Rules For Bible Study #4

Franklin Camp

Study The Bible

There is a great deal of difference in just reading the Bible and studying it. Webster defines the word study as follows:

"A busying one's self about a thing, zeal application of learning; the act or process of applying the mind in order to acquire knowledge, as reading and investigation of any subject: careful attention to and critical examination and investigation of any subject; to fix the mind closely upon a subject, to meditate to ponder."

Notice some of the words: Zeal, learning, the mind, acquire, careful attention, fix the mind closely, meditate and ponder. All of these words and phrases are suggestive of careful thought and attention with the purpose of retaining in the mind and applying in the life the truth that is learned. In view of this, how much study of the Bible do you engage in? How does this definition fit your study of the Bible?

We are commanded to study the Bible. "Study to show thyself approved unto God, a workman that needeth not to be ashamed, rightly dividing the word of truth" (II Timothy 2:15). The word translated study is defined as: "to use speed, to hasten, to be eager, diligent." It is translated "forward" in Galatians 2:10; "endeavoring" in Ephesians 4:3; "labor" in Hebrews 4:11; and "diligent" in II Peter 3:14. It is interesting to look at some of the different translations of the passage.

The ASV has "give diligence." "Do your utmost to at least let God see you are a sound workman, with no need to be ashamed of the way you handle the word of truth" (Moffatt). The RSV renders it "do your best."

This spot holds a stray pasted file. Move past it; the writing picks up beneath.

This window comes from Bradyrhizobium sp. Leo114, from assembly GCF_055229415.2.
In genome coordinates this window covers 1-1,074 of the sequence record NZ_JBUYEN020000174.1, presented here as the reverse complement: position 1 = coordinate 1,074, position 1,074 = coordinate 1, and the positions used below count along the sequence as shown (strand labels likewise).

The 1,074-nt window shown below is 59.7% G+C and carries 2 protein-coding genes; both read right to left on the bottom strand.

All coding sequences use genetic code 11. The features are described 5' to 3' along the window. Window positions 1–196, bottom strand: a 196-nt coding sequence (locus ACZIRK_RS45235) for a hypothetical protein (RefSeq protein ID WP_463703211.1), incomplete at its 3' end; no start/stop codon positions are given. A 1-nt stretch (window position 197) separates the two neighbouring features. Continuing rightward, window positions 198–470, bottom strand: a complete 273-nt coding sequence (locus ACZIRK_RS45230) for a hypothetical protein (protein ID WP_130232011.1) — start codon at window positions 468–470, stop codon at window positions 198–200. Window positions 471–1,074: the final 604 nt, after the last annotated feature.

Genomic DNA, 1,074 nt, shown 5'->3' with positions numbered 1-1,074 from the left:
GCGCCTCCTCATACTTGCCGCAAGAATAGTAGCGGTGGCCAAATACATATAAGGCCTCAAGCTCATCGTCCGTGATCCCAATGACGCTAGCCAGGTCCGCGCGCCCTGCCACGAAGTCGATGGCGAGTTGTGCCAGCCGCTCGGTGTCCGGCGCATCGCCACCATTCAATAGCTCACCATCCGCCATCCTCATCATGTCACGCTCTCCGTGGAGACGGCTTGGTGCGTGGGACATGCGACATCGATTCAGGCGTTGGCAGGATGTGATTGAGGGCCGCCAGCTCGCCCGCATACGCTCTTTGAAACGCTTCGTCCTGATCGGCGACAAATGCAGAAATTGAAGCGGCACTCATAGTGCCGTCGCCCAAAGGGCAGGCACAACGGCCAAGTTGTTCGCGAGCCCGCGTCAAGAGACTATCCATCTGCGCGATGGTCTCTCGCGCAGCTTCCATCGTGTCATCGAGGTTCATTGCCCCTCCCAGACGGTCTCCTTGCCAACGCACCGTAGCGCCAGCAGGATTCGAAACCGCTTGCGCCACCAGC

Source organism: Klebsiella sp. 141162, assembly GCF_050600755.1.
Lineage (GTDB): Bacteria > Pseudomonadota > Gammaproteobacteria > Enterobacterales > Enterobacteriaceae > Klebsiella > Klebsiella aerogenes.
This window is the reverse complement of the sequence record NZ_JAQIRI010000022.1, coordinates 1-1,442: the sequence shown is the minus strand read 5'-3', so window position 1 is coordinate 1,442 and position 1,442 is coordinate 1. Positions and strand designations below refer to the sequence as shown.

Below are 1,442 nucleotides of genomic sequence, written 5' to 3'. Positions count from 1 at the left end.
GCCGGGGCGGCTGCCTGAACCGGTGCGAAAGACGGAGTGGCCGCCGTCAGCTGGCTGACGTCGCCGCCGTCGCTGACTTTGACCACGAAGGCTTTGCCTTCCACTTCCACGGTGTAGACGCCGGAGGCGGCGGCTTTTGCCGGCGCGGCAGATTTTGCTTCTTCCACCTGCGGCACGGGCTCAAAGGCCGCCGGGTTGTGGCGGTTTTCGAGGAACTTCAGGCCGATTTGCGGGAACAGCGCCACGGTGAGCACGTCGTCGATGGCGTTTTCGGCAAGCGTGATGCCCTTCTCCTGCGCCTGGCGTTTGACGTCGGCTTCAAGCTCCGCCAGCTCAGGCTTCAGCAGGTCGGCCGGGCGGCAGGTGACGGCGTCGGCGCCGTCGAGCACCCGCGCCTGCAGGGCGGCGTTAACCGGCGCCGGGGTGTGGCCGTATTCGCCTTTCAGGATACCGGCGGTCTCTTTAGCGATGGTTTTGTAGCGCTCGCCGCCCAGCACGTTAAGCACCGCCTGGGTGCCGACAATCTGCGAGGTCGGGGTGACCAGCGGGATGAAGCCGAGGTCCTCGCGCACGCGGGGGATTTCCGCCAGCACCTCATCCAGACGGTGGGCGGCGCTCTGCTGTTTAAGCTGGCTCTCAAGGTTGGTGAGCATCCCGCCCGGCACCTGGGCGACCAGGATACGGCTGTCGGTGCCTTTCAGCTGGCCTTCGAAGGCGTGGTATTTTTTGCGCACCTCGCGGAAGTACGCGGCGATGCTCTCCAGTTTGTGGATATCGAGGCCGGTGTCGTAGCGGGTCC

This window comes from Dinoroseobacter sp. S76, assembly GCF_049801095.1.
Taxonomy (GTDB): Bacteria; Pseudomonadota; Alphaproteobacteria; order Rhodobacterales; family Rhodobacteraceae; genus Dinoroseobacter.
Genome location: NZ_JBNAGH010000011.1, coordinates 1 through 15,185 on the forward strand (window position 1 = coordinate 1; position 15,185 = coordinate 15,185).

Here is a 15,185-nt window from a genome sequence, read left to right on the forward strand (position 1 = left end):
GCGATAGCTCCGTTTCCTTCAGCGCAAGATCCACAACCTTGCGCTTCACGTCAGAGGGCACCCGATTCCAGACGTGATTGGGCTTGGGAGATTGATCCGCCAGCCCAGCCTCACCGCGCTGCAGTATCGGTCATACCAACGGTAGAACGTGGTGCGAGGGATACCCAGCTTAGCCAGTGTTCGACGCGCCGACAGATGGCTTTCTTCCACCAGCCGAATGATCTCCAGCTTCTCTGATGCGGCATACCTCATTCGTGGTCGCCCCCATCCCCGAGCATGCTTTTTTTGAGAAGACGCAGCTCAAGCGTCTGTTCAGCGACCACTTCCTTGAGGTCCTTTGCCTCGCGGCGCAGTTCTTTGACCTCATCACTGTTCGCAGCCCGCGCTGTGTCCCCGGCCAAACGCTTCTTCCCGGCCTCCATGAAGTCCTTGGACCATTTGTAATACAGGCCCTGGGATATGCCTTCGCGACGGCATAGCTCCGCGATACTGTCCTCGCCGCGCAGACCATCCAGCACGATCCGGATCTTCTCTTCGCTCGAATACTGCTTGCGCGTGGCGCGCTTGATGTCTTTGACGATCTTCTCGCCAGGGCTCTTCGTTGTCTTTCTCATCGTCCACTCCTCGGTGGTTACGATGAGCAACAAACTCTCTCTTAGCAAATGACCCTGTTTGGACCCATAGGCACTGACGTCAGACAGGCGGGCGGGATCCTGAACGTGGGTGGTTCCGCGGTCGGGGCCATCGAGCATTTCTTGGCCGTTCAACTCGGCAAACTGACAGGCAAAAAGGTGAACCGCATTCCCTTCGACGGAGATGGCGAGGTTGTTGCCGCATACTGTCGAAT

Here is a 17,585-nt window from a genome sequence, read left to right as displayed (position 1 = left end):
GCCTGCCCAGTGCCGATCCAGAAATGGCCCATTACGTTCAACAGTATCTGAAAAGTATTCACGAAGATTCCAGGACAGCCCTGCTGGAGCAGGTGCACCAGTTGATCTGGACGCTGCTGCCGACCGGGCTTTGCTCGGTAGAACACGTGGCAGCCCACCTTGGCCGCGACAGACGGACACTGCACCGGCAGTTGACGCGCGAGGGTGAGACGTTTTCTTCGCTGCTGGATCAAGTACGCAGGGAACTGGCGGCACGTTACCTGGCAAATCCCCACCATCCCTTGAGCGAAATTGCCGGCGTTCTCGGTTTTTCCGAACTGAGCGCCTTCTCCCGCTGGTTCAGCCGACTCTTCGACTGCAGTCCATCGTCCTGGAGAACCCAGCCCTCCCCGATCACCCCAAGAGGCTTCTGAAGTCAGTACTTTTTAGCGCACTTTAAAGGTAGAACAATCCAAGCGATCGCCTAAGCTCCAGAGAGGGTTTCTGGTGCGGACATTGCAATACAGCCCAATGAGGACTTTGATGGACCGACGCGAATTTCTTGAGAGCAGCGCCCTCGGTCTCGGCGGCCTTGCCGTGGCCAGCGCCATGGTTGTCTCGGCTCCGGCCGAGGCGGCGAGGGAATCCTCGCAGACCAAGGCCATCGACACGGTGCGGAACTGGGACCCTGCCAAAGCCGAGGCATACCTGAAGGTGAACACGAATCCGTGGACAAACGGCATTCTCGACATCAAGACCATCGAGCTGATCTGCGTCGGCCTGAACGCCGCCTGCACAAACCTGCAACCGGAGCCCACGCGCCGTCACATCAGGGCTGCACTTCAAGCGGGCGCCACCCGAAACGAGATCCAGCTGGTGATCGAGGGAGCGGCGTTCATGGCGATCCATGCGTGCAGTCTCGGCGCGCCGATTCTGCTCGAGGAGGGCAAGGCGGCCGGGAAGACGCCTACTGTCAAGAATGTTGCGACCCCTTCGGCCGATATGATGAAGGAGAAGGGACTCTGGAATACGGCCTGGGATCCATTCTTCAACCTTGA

Is there any book that you are more eager and diligent in studying than the Bible? Are you at your best in studying it? When the Bible comes up for discussion do you have to apologize for your lack of knowledge?

Study is work. Study of the Bible demands desire to know and understand. It requires concentration and patience but its rewards are far beyond what ever the cost may be.

Feel A Deep Need For Truth

Little profit comes from the study of the Bible unless there is recognition of the need of knowing the truth. If one is a sinner he should realize the depth of sinfulness and separation from God and the fact that he must learn the truth in the Bible to be saved. If one was lost in a desert and found a map how would one study the map? Would it be with a passing notice? Would it be consulted occasionally? Would one feel that it made little difference whether the map was followed? How many treat the Bible the way they would treat a map if lost and trying to find their way out of a wilderness? We are travelers from time to eternity and we cannot guide our steps. "O Lord, I know that the way of man is not in himself: it is not in man that walketh to direct his steps" (Jeremiah 10:23). The Bible is the most important book one will ever study.

Study To Practice What You Learn

Many seem to have the idea that the study of the Bible is simply a mental exercise. They read with no thought of trying to put into practice the things learned. Jesus said, "If any man will do his will, he shall know of the doctrine, whether it be of God, or whether I speak of myself" (John 7:17). An infidel may learn some things the Bible teaches but he will never learn the truth that saves unless he seeks to do what it teaches. A girl may memorize a cook book but she will never become a cook until she puts something into the oven. I read that a child learns 10% of what he hears, 80% of what he sees and 90% of what he does.

Is your knowledge of the Bible growing? How much more do you know today than yesterday, last week, last year? You may know as much as you are willing to eagerly and diligently search out to do.

Return to